Believe it or not, there was a time when David Bowie wasn't cool. You can find mystery in any man, but genuine mystique demands the ability to pass yourself off as an enigma. The same distinction divides ephemeral fashion from eternal style. To prove the point, the teenage Bowie mirrored every shift of image that the rapidly evolving Sixties pop scene demanded. You could map the decade through his transformation from beat to mod, or Carnaby Street peacock to Notting Hill hippy. Through it all, however, Sixties Bowie was echoing the outside world, not shaping it. He was contemporary, but never cool.
Stale from his schooling, the teenage Bowie had endured a reluctant year in the lowly echelons of a London advertising agency. There he learned the potency of image, watching as copywriters and designers conjured glamour out of naked commercialism. What was missing from his early efforts to reproduce this sleight of hand in his own career was a sense of conviction. He found it only when the counterculture decayed into hopelessness and ennui as the Seventies began. Aware before most of his peers that the Sixties dream was over, Bowie reinvented himself as a prophet of doom, with a gospel of salvation: an androgynous rock'n'roll alien named Ziggy Stardust. Unable to locate stardom by traditional means, he declared himself a superstar — and a generation rushed to acclaim him as its messiah.
Bowie was now his own creation, able to mould his audience in his own image. Throughout the Seventies, he subjected his psyche to the relentless, perilous pursuit of change, each mutation of sound and image offered with a beguiling mixture of utter certainty and total vulnerability. Contradictions became his compelling stock-in trade: he was intensely serious and disarmingly flippant; instinctively spontaneous and carefully calculating; open to chance and creativity, yet concealing himself at every turn.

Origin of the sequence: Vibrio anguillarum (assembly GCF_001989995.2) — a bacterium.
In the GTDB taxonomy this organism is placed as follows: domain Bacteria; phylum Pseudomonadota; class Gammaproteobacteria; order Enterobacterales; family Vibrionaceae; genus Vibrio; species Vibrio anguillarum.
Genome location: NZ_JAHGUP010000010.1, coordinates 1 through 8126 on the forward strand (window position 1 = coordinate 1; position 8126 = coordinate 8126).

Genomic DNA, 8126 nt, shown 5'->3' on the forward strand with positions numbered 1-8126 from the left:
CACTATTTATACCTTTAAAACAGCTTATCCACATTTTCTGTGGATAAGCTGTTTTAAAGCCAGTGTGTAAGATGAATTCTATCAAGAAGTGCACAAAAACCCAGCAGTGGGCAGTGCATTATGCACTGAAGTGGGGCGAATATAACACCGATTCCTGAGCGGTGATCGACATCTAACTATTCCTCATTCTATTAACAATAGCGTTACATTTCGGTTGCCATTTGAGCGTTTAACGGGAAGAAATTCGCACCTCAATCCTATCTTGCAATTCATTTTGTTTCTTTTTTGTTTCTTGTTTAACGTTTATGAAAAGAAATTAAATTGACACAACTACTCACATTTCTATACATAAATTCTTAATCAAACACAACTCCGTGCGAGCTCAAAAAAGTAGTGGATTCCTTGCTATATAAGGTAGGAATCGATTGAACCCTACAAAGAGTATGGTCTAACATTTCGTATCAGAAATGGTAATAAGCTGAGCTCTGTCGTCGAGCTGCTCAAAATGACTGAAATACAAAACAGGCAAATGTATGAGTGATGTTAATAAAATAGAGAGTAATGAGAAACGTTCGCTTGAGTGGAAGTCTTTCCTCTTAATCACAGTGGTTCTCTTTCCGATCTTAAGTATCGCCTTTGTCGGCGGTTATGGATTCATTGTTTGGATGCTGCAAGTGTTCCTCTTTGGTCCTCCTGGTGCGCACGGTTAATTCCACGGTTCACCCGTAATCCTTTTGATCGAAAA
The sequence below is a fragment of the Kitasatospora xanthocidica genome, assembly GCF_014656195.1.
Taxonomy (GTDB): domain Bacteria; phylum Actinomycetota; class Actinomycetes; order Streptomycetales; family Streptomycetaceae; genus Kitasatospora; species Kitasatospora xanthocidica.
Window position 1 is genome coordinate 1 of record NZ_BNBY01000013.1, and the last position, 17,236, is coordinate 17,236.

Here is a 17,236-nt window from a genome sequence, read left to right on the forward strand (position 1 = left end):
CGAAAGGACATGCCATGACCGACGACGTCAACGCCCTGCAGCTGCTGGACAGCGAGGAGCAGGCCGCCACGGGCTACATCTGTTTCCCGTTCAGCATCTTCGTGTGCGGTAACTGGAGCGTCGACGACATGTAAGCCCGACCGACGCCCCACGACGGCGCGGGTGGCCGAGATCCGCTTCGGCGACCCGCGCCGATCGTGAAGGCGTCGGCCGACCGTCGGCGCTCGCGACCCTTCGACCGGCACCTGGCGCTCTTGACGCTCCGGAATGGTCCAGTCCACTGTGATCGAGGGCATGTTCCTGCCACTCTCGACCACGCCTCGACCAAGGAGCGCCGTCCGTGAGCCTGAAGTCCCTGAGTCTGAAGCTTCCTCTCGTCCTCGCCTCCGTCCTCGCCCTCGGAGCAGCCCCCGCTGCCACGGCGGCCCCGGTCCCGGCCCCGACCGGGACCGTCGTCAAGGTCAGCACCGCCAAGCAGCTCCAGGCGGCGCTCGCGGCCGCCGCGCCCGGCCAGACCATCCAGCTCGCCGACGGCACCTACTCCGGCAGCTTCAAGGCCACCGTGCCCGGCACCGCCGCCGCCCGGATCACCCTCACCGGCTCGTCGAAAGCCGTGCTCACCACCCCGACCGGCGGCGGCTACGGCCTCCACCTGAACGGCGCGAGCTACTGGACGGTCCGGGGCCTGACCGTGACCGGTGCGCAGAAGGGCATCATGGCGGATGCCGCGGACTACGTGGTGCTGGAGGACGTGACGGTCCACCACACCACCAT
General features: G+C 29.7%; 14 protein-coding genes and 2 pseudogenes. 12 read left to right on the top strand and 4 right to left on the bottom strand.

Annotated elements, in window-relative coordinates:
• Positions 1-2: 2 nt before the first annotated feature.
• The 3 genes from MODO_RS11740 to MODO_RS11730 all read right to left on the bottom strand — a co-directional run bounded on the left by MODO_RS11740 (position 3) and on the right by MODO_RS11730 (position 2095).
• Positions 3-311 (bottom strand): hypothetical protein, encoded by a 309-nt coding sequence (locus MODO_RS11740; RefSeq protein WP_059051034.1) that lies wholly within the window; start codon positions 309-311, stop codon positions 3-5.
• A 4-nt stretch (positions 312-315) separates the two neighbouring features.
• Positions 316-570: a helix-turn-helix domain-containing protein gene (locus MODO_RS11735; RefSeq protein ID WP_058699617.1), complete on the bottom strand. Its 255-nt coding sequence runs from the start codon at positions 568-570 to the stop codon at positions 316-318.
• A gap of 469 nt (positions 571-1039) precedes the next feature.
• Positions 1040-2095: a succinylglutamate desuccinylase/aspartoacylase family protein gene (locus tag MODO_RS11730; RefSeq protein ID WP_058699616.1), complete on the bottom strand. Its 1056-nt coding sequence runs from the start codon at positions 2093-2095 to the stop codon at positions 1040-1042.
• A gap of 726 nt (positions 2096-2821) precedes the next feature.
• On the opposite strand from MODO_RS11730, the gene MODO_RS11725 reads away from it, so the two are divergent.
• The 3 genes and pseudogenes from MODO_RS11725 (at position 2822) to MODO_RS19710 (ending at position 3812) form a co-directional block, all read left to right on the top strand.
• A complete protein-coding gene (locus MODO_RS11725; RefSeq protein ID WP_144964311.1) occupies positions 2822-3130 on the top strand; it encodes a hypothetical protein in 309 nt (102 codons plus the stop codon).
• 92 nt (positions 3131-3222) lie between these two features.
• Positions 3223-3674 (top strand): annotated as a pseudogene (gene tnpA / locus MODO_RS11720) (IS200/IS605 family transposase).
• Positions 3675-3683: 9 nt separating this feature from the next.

Through that frantic, insane decade, Bowie alighted upon the key elements of cool. Here was a man who always knew more than we did; who could invite us into his world while maintaining a stern distance; who could refashion himself as a dandy or a Clockwork Orange droog, clad in Japanese jumpsuit or catwalk suit, while convincing his audience that each fleeting image was the only possible response to a landscape mired in chaos and confusion.
Having barely survived the Seventies, Bowie thereafter opted for self-preservation over existential quest. But his sense of certainty, of effortless ease, his untouchable aura — they remained intact. And they have merely been heightened by the past decade, when he has been hidden in plain sight, nurturing a marriage and a family in Manhattan, and choosing the school run over the concert stage. Place him in front of a camera, though, and the old Bowie remains intact. (It doesn't hurt that he has always known how to wear a suit.) He still faces the lens with the utter assurance of a man who knows his own mind; whose slightly ironic gaze seems to offer incalculable secrets, dangled tantalisingly out of reach. His cool no longer exists only in the eye of his beholder: it's become who he is, the token of his flawless wizard's spell.